And then he falls in love. Euncie is beautiful, Korean, incredibly but not illegally young and carries a degree in Image and a minor in Assertiveness. But somehow she’s attracted to Lenny’s sincerity and his books. It gives Lenny a reason to live, to delude himself: “I’m never going to die,” he declares, believing that the technology exists to make good on the promise.
For Lenny, there’s no choice between Eunice, “a nano sized woman who had likely never known the tickle of her own pubic hair…who existed as easily on an apparat screen as on the street before me,” and his Italian fling Fabrizia, “her body counquered by small armies of hair, her curves fixed by carbohydrates, nothing but the Old World and its dying nonelectronic corporeality.”
While Lenny’s larger issues with love, individualism and acceptance of mortality are the book’s central theme, its take on America is what propels it. Shteyngart doesn’t like the direction. Well before the end, before New York is turned into a “Lifestyle Hub,” we see Sad True’s parable, stated as Lenny witnesses two men being taken away after their apparati and everyone’s is checked by “angrier and more sunburned than usual” National Guardsmen. The racial and class distinctions at play in the scene, coupled with the brute enforcement of search preludes the book’s biggest scolding: “the looks on the faces of my countrymen—passive heads bent, arms at their trousers, everyone guilty of not being their best, of not earning their daily bread, the kind of docility I had never expected from Americans, ever after so many years of our decline. Here was the tiredness of failure imposed on a country that believed only in its opposite.”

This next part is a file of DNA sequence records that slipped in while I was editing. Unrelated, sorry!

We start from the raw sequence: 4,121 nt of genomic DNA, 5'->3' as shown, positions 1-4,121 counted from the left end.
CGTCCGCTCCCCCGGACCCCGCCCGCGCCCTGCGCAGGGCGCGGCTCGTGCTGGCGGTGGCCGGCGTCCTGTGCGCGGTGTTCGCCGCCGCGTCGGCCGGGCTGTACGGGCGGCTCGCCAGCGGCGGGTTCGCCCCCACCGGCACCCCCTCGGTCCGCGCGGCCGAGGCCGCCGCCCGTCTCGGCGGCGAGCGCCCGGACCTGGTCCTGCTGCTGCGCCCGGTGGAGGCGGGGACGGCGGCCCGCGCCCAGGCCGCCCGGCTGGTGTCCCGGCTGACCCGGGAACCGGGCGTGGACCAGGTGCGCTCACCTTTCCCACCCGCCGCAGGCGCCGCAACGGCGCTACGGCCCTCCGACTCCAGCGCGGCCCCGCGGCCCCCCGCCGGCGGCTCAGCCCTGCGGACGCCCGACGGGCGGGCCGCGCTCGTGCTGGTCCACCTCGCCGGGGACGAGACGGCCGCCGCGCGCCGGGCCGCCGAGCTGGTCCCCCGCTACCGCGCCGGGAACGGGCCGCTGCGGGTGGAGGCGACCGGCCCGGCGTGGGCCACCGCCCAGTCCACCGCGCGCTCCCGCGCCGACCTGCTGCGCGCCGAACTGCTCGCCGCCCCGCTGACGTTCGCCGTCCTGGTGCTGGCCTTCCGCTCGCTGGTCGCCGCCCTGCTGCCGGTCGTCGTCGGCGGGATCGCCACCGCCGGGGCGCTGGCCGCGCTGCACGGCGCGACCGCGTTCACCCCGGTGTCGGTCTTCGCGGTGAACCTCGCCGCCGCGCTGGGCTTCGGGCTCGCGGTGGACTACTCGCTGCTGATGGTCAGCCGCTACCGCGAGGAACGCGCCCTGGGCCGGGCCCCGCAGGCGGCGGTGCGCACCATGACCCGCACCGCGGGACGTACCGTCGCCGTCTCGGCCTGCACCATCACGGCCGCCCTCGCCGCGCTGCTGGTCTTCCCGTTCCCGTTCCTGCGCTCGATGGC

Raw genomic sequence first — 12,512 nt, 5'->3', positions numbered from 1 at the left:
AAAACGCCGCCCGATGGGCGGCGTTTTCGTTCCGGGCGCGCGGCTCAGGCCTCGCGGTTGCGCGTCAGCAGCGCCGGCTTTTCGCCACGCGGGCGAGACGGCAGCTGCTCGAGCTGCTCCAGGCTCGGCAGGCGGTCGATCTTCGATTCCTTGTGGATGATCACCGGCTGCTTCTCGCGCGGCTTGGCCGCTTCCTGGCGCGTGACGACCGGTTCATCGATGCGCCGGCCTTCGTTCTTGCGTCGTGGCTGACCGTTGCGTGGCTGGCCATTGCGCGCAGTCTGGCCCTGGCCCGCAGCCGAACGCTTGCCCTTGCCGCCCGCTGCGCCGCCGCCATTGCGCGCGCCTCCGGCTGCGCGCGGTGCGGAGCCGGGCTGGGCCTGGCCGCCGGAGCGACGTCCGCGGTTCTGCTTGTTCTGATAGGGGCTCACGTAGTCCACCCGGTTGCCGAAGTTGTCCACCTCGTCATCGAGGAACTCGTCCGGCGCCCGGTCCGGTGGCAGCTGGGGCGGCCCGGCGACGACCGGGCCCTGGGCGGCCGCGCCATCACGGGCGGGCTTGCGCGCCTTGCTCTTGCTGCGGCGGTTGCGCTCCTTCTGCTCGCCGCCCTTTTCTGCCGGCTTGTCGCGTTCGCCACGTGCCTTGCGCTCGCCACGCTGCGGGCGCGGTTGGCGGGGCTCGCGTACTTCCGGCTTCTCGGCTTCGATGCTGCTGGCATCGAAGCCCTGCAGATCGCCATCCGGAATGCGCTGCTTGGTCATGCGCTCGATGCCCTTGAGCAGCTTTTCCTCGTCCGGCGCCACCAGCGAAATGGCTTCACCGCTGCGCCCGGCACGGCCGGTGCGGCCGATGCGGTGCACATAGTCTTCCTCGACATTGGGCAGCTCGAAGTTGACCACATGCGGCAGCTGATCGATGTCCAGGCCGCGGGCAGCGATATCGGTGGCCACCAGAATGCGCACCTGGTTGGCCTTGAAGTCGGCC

All The Onion-like, satiric cleverness—and we’ve only touched its ironic surface—extends down to each chosen word. Past reviews of made much of Shteyngart’s amazing turn of phrase and they’re still accurate here. The book is presented in Lenny’s diary entries (another of his nostalgic weaknesses, even if electronic) and Eunice’s texting and “teening.” Only Lenny and one of his few friends have much interest in lengthy “verballing,” all but a lost art.
While at its base Sad True is two-thirds of the traditional love story–boy-meets-girl, boy-get-girl, boy-lose-girl to HNWI-boss– it’s propelled by its larger social, political and sexual themes. It’s a fictional characterization of the Shock Doctrine, as applied to contemporary America. Elderly LNWIs are evicted and camps of unemployed squatters are liquidated in flames, all set to the oblivious rhythms of the uber-connected masses. The rise of financial institutions, the divide between rich and poor, the loss of attention as technology consumes it and our country’s indebtedness, especially to China, are all taken to not-so distant extremes. That’s why the book makes us feel a bit uncomfortable. It’s also why we couldn’t put it down.–Cabbage Rabbit